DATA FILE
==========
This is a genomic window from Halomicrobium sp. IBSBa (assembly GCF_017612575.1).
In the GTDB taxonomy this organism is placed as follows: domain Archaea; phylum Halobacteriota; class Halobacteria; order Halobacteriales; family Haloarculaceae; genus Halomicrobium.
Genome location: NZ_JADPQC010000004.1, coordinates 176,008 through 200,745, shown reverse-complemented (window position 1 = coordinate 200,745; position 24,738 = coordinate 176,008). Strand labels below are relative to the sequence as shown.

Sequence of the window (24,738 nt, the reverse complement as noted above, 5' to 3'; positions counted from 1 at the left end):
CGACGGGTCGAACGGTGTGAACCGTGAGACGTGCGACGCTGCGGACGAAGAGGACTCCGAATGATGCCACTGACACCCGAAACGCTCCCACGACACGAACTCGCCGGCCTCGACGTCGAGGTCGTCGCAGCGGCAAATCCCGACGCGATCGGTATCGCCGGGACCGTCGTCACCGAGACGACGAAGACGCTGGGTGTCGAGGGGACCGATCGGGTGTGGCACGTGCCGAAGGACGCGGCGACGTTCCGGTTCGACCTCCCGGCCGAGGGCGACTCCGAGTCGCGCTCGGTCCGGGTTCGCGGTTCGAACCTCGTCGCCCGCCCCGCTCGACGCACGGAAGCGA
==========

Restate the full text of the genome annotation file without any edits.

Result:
This is a genomic window from Halomicrobium sp. IBSBa (assembly GCF_017612575.1).
In the GTDB taxonomy this organism is placed as follows: domain Archaea; phylum Halobacteriota; class Halobacteria; order Halobacteriales; family Haloarculaceae; genus Halomicrobium.
Genome location: NZ_JADPQC010000004.1, coordinates 176,008 through 200,745, shown reverse-complemented (window position 1 = coordinate 200,745; position 24,738 = coordinate 176,008). Strand labels below are relative to the sequence as shown.

Sequence of the window (24,738 nt, the reverse complement as noted above, 5' to 3'; positions counted from 1 at the left end):
CGACGGGTCGAACGGTGTGAACCGTGAGACGTGCGACGCTGCGGACGAAGAGGACTCCGAATGATGCCACTGACACCCGAAACGCTCCCACGACACGAACTCGCCGGCCTCGACGTCGAGGTCGTCGCAGCGGCAAATCCCGACGCGATCGGTATCGCCGGGACCGTCGTCACCGAGACGACGAAGACGCTGGGTGTCGAGGGGACCGATCGGGTGTGGCACGTGCCGAAGGACGCGGCGACGTTCCGGTTCGACCTCCCGGCCGAGGGCGACTCCGAGTCGCGCTCGGTCCGGGTTCGCGGTTCGAACCTCGTCGCCCGCCCCGCTCGACGCACGGAAGCGA